- Set up – Once basic application is understood, training should focus on setting up the ideal conditions for a technique with movement or in combination with other attacks. At this step a student should practice ways of manipulating the opponent with set up and follow on actions. The goal is to shift the opponent’s balance in such a way that will allow the technique to be applied naturally, such as getting the person to load body weight onto a particular leg, or tricking the opponent into pressing forward so that their momentum can be used against them. Practitioners should use experimentation in drills and free wrestling to discover different set ups and follow on actions.
- Combative variation – After a student develops the proper understanding of a sport technique, the previous stages can be applied to the corresponding combative variation. Steps 1-3 can be re-examined with consideration of changes necessary for the more dangerous version. At this point a practitioner has already developed an appreciation for how a technique might work under pressure and resistance without having to injure a partner to gain this knowledge. When training combat techniques, the safer variants can be substituted in as a means to practice against a resisting partner in free wrestling in order to examine a opponent’s response to a similar action.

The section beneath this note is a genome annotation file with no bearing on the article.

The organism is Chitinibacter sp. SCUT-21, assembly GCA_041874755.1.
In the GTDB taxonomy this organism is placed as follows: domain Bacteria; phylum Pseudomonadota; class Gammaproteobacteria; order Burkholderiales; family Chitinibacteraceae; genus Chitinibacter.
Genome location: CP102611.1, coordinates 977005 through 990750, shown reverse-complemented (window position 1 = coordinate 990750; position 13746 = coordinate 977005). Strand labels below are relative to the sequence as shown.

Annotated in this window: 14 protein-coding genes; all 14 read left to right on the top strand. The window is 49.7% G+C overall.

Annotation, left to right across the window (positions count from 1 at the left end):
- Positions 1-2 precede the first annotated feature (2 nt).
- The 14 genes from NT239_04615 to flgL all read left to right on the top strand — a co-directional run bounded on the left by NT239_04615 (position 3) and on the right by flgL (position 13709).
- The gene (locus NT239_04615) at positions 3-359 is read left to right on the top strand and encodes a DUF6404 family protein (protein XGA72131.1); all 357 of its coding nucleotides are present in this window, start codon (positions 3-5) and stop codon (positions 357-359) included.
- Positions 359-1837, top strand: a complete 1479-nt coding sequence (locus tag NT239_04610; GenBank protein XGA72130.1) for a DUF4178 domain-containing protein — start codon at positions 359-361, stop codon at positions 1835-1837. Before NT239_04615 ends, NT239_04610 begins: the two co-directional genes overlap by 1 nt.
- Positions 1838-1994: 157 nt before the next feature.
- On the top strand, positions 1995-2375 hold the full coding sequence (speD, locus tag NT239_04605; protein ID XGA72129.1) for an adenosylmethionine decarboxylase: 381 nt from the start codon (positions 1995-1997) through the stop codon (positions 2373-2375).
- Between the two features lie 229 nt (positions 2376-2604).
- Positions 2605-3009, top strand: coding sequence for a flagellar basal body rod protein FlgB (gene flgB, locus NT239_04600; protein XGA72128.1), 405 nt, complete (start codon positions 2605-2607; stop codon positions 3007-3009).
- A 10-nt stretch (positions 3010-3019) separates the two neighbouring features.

The video below gives an example of how drilling for sport develops better reactions for combat techniques. It begins with a drill for an arm drag. This leads to a decision making drill where the opponent might or might not resist, and the techniques used are based on those reactions. After becoming proficient in how and why to apply certain techniques under pressure for sport, the combat application is added.
Sport training can be implemented to varying degrees. For example, a group could spend the majority of its time doing sport techniques, but follow up with targeted classes focusing on how to apply those to real-life situations with combative variations. It is also possible to have beginning students spend time doing only sport techniques and work up to safe free wrestling before they are allowed to practice the combat techniques. There are plenty of possibilities, but ultimately students should be able to identify the modifications being used when practicing a combat technique safely and have experience applying similar techniques against fully resisting opponents. More importantly, the sport and combat sides of Ringen should not be divorced from one another. Historically they were not separated, and the modern Historical European Martial Artist needs to practice the entire spectrum of techniques in order to truly understand Ringen.
Tim Hall is an instructor of the Virginia Academy of Fencing’s Historical Swordsmanship division where he heads the Ringen program. He has a background in competitive folkstyle wrestling, and has studied the German Liechtenauer tradition and its various weapons for many years at VAF. His true passion, however, is breathing life back into the historical art of Ringen from the 15th and 16th century treatises, particularly of the Renaissance master Fabian von Auerswald. Tim is a certified HEMA Alliance instructor for Ringen, and is also in charge of the Ringen tournaments at Longpoint and the Washington DC HEMA Open. He has been invited to teach Ringen all across the United States at major events.